Keywords are a channel to your prospects. They represent the linchpin between what people are searching for and the content you are providing to fulfil that need. Optimizing your webpages for relevant keywords is the most effective way to get get found by the people that are looking to buy your products or services.
If you do not know the words and phrases that your ideal target customer is using to search for what you’re selling, then you will not be able to optimize your content to be found by your target audience. Consequently, you’ll be practically invisible to the very people that are searching for you online. This is why keyword research is fundamentally important for any lead generation activity especially SEO, social media marketing and PPC advertising.
Google is powered by the Hummingbird algorithm, which is driven by semantic search technology. Semantic search is an intelligent search process that seeks to generate more accurate results by focusing on intent and the contextual meaning of keywords being searched for rather than simply looking for web pages that have been optimized for the keywords used in a search query.
With semantic search, rather than attempting to match the individual keywords used in a search query with the page most optimized for the keywords, Google looks at the bigger picture. Google looks at the entire site as a whole and what the overall keyword theme of the site is. This is why it’s very important that to build your site around your primary keyword to form a strong based keyword theme, leaving no doubt in Google’s eyes exactly what our site is about. You need to make Google understand the relationship your content has to relevant queries that are being searched for.
When looking for the most relevant web page for a search query, Google looks at the intent of the searcher and the semantic relationship between words used in the search query and the words used in a specific page’s content. Pages that incorporate LSI keywords to establish the relationship between the search terms and the website’s content will rank higher for that search term.
Using the Keyword Planner
The keyword planner is the most popular keyword research tool on the web. It is a great tool for finding closely related search terms.
For example, if you sell vacation packages, simply type in “vacations” into the Keyword Planner, and the tool will show you all of the types of vacations that people have shown interest in. Doing this research will ensure that the actual vacation packages that you sell are directly aligned with what people actually want, rather than what you assume they would want.
For projects that require more in-depth content however, you’ll need to take a completely different approach to the keyword research process.
Understanding Proof Terms
Proof terms are the niche vocabulary that is naturally expected to appear in any article about a given topic. They include synonyms and LSI keywords, which are closely related keywords and phrases that are semantically related to the topic you’re writing about.
An article with its natural vocabulary has a better chance of being ranked for its target keyword. On the other hand, a page without LSI keywords and phrases or proof terms may end up in Google’s supplemental index because it doesn’t contain the niche vocabulary to demonstrate that it accurately and authoritatively covers the primary topic.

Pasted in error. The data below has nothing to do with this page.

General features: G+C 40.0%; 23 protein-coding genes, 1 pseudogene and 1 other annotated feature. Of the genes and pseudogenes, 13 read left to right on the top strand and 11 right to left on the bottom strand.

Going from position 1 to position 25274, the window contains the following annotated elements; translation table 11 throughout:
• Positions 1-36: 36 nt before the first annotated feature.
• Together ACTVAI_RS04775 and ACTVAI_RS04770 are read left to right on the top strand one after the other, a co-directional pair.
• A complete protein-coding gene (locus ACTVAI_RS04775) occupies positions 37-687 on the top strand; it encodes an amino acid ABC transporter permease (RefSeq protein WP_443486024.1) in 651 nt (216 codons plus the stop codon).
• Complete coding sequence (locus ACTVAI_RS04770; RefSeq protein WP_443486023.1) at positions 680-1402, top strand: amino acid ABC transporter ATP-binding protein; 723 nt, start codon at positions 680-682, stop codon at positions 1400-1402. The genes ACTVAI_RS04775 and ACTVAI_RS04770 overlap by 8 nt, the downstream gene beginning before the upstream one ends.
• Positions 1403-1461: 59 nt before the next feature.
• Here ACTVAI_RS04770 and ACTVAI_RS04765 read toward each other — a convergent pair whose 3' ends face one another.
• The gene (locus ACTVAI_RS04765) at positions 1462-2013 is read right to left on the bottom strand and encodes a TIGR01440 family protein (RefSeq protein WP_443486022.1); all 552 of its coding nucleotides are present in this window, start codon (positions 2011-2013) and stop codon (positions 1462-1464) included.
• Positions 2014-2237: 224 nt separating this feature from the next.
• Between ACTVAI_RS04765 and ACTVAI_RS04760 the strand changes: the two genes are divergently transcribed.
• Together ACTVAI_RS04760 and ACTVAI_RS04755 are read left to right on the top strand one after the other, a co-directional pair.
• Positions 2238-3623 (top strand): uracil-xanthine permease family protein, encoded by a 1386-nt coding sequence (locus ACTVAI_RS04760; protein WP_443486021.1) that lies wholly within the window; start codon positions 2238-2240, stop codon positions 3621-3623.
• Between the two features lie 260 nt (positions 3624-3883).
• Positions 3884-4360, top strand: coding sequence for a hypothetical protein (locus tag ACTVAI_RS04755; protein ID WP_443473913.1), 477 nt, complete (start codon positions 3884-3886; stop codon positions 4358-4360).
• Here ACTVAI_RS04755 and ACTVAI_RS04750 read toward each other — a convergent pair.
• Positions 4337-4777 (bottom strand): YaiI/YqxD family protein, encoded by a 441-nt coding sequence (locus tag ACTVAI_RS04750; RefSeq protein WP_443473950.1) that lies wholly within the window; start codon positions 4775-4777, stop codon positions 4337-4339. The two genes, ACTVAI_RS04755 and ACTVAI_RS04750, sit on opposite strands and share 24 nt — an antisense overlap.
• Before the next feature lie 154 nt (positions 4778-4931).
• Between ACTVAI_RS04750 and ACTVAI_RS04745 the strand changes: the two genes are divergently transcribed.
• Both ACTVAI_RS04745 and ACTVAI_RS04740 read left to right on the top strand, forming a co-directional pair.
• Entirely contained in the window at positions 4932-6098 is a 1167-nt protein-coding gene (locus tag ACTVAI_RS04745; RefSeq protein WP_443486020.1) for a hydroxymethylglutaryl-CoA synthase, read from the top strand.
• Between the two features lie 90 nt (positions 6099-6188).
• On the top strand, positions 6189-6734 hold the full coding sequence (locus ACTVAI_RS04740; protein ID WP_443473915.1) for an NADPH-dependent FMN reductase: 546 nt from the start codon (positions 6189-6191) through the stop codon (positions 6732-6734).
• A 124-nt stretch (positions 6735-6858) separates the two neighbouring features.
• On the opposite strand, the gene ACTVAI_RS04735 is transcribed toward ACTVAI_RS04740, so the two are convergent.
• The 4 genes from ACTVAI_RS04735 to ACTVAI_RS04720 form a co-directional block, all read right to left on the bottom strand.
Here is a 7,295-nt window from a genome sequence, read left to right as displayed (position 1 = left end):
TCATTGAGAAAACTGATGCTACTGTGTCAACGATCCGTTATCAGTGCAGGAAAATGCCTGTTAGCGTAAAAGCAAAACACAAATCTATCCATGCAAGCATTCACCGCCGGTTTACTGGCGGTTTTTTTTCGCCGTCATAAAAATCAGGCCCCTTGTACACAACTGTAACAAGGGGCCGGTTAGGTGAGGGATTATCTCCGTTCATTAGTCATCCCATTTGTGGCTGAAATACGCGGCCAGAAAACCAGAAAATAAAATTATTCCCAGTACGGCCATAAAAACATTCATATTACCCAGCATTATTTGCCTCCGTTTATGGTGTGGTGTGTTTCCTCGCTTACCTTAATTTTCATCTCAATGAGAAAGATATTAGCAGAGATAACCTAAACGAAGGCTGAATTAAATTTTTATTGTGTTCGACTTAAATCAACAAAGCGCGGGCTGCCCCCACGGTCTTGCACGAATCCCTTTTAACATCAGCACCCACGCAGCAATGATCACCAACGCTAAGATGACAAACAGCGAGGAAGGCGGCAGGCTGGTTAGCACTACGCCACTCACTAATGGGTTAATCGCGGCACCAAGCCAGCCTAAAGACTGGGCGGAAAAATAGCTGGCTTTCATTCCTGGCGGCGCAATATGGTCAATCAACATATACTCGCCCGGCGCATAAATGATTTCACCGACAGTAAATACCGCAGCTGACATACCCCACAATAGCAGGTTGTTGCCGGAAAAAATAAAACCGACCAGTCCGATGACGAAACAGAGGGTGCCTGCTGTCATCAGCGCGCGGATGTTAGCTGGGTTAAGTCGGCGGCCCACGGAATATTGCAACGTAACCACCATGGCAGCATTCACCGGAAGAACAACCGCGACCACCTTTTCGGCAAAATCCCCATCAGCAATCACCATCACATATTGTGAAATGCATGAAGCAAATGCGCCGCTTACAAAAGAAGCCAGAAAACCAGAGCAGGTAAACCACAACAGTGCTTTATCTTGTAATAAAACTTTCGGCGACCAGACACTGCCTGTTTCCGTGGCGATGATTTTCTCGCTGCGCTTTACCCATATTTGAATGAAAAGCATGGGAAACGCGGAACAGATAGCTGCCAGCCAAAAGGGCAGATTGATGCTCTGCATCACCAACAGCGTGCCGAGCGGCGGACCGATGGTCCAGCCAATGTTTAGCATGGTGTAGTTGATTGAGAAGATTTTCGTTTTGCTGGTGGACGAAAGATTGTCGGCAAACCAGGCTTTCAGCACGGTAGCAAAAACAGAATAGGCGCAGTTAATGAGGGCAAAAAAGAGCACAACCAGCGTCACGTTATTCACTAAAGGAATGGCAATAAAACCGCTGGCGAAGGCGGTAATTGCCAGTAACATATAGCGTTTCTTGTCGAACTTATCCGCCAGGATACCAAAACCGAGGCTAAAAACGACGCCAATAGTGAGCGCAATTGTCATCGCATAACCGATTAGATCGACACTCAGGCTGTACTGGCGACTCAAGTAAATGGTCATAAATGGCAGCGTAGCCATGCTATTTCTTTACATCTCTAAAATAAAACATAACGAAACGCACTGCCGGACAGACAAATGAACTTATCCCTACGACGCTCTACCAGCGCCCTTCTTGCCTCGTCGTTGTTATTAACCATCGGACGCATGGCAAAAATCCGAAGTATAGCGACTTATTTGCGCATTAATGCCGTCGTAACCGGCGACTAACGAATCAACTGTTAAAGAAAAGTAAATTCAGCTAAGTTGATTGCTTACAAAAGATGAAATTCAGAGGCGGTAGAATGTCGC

Consider the following example:
Say you wanted to write an authoritative article about English football. There are specific keywords and phrases that you must talk about in the article for it to rank on semantic search engines for the keyword: “english football” and related terms.
In the old days prior to semantic search, if you wanted to rank an article on Google’s front page for a particular keyword, one tactic that worked really well was to keyword stuff the entire webpage. This meant adding the exact match keyword to all of the various elements of the webpage (URL, metadata, images, heading tags and content) and then building tons of backlinks to the page using “english football” as anchor text.
The article didn’t even need to be well-written or comprehensive as long as it was “keyword-rich”. This is why Google’s front page was heavily dominated by spam for a period of time. Semantic search which is powered by the Hummingbird algorithm was specifically designed to put a stop to that.
Today, if you want to write a comprehesive and authoritative article about English football, you will need to identify the niche vocabulary for that topic. These are the words and phrases that a semantic search engine naturally expects to see in an in-depth article about the subject-matter. These terms will typically appear in the top 10 articles that are ranking for the search term.
If those terms don’t appear in your article, Google will conclude that the article was not written by an expert, but by someone with limited knowledge of the subject. Consequently, the article will not be ranked high enough to be visbible to users.
Creating Niche Topics
When performing keyword research for this article, the best strategy would be to begin by identifying the niche topics of the article. This process would be more effective in finding the topic’s niche vocabularly rather than simply plugging “english football” into keyword planner and working with what you’re given.
For example, in your article about English football, your niche topics would be things like Cup Competitions, The League system, History of English Football, European competitions, Stadia in England, etc. You can then use the Keyword Planner to search more narrowly for terms that are relevant to each topic.
Unless you already have a deep knowledge of English football, you’ll miss out on a ton of keywords if you had not identified the niche topics. If you’re an expert in the field you’re writing about, you will automatically and naturally use these theme words and phrases as you write.